Bosnia bids farewell to 175 Srebrenica victims

Members of Association of Women in Black were assaulted in Serbia on their way to commemorate the 19th anniversary of the Srebrenica genocide in Bosnia.

Bosnia bids farewell to 175 Srebrenica victims

World Bulletin / News Desk

175 victims of the Srebrenica massacre, one of the worst massacres in Europe since the end of World War II, will be buried 19 years later after their bodies were found in mass graves.

Hundreds of people lined Sarajevo's main street to pay their respects as coffins carrying the remains of the victims passed by, amid silent prays in front of Bosnia's presidency on Wednesday.

The vehicles then left for Potocari village, which is near Srebrenica.

The victims, who were identified through DNA tests, will be buried on Friday on the 19th anniversary of the massacre.

So far 6,066 victims have been positively identified and buried from the massacre which is believed to have seen the murder of over 8,000 Muslim men and boys from the village of Srebrenica.

During the war in Bosnia, Srebrenica, the northeast of the country was declared a safe zone by United Nations, but was captured by Serbian troops commanded by Mladic on July, 11 1995. The UN troops failed to protect the people who had gathered there and abandoned the area.


A group of women on their way to attend the commemoration of the 19th anniversary of the Srebrenica genocide were attacked Wednesday in Valyevo, in western Serbia, according to witnesses.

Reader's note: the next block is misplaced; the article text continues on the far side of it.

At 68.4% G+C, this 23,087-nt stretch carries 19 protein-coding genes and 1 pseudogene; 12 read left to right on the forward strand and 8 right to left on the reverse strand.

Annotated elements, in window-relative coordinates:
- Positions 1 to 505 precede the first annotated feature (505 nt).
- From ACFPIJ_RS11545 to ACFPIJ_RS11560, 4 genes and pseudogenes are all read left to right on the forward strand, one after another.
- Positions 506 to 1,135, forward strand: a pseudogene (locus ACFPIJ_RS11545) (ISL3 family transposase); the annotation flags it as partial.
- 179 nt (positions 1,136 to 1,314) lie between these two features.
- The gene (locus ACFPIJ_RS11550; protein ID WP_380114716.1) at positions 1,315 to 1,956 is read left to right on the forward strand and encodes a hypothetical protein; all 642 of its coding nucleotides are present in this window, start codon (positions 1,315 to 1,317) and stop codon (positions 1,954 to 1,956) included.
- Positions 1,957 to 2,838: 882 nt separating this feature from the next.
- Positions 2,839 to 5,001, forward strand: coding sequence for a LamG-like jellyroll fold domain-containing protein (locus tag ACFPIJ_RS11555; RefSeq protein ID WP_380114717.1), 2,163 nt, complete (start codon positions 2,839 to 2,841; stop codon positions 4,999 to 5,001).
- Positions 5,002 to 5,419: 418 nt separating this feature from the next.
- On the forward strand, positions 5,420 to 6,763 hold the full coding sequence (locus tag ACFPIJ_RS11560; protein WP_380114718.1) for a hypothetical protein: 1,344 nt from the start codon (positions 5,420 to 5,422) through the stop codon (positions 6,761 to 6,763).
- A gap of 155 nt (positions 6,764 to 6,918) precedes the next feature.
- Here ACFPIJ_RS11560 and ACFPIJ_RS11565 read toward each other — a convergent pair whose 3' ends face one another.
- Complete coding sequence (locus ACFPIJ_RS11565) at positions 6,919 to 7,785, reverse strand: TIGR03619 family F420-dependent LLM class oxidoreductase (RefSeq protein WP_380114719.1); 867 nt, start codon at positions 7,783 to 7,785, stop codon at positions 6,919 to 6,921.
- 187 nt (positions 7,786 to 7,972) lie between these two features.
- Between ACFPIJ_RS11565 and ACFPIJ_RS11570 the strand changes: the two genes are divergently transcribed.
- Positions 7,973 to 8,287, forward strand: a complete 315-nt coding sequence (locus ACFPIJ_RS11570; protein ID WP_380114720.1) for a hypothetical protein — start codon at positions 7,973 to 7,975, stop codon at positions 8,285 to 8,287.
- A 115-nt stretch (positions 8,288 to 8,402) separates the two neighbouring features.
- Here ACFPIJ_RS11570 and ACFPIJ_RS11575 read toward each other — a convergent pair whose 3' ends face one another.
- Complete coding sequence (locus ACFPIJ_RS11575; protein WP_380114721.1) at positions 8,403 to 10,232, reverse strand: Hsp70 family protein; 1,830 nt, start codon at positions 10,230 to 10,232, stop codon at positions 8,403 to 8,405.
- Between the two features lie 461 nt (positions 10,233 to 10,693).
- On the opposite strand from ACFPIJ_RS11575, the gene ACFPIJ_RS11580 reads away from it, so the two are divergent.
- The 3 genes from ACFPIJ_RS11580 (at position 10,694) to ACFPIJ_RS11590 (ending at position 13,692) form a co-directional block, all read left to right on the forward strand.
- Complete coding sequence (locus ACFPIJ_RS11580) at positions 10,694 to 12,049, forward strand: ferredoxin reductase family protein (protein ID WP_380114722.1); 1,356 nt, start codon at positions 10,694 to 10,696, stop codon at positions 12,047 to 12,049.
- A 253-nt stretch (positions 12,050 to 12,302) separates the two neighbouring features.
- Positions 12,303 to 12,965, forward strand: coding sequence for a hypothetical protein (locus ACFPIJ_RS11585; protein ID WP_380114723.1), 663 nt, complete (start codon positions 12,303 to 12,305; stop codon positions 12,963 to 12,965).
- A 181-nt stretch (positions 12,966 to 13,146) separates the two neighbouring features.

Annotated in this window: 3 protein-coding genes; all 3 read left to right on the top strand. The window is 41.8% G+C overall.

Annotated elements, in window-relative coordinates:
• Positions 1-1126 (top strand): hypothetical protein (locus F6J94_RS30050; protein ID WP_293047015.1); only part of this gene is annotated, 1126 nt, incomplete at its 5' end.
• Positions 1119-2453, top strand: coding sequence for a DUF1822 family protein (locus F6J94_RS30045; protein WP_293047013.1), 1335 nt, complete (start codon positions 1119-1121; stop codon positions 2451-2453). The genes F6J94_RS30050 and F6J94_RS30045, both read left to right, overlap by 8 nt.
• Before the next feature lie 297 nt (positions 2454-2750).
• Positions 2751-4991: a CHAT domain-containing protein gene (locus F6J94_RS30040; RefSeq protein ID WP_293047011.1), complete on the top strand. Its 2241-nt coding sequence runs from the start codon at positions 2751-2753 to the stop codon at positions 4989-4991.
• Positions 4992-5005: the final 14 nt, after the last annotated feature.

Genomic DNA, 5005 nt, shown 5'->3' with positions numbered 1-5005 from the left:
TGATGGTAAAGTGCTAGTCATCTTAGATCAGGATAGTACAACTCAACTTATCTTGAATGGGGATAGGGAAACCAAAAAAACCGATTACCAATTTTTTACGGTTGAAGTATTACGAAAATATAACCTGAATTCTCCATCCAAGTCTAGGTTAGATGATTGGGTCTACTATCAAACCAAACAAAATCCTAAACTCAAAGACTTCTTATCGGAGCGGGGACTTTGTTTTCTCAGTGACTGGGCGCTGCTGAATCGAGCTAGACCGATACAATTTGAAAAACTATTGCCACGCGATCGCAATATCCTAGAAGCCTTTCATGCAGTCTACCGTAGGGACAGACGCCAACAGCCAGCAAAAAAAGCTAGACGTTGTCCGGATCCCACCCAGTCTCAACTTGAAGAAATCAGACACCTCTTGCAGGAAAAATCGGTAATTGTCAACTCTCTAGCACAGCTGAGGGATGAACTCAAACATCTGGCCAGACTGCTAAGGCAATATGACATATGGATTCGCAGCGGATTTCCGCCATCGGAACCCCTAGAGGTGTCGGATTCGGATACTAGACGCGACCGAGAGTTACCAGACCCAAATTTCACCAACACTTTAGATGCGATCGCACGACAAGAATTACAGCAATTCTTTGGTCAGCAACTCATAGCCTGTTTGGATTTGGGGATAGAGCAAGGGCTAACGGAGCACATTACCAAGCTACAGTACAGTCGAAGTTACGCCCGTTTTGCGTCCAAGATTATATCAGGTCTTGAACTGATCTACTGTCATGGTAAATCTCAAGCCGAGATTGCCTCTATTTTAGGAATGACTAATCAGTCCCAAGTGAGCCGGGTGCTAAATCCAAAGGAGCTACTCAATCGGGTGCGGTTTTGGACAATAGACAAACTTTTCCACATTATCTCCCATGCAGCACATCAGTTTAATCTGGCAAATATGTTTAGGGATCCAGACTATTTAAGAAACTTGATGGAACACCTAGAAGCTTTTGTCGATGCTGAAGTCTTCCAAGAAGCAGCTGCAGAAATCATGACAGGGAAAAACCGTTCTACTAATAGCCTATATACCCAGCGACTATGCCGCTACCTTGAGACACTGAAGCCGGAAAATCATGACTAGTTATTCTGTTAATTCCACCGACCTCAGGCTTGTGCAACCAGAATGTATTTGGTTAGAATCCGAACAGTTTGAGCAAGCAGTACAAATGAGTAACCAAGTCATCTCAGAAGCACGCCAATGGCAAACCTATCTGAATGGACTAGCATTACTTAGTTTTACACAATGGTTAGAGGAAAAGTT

A group of young people attacked verbally, then threw eggs and other objects at the group as they began to commemorate the Srebrenica genocide in the center of Valyevo, Stasa Zajovic, the co-founder of the Women in Black, said Wednesday.

Lilyana Radovanovic, Deyan Gasic and Milos Uroshevic were injured in the attack, according to Association of the Women in Black.

"Some people in Serbia think that people cannot commemorate the Srebrenica genocide but I have mercy for them because they demonstrate Serbia as a bad country," Zajovic said.

The group who attacked the women wore T-shirts bearing the image of Bosnian Serb Gen. Ratko Mladic. Zajovic said police did their best to protect the group but were outnumbered.

Mladic, 70, is now on trial in The Hague, Netherlands, accused of committing war crimes, crimes against humanity and genocide. The Srebrenica massacre is considered Europe's worst atrocity since World War II.

Güncelleme Tarihi: 10 Temmuz 2014, 10:22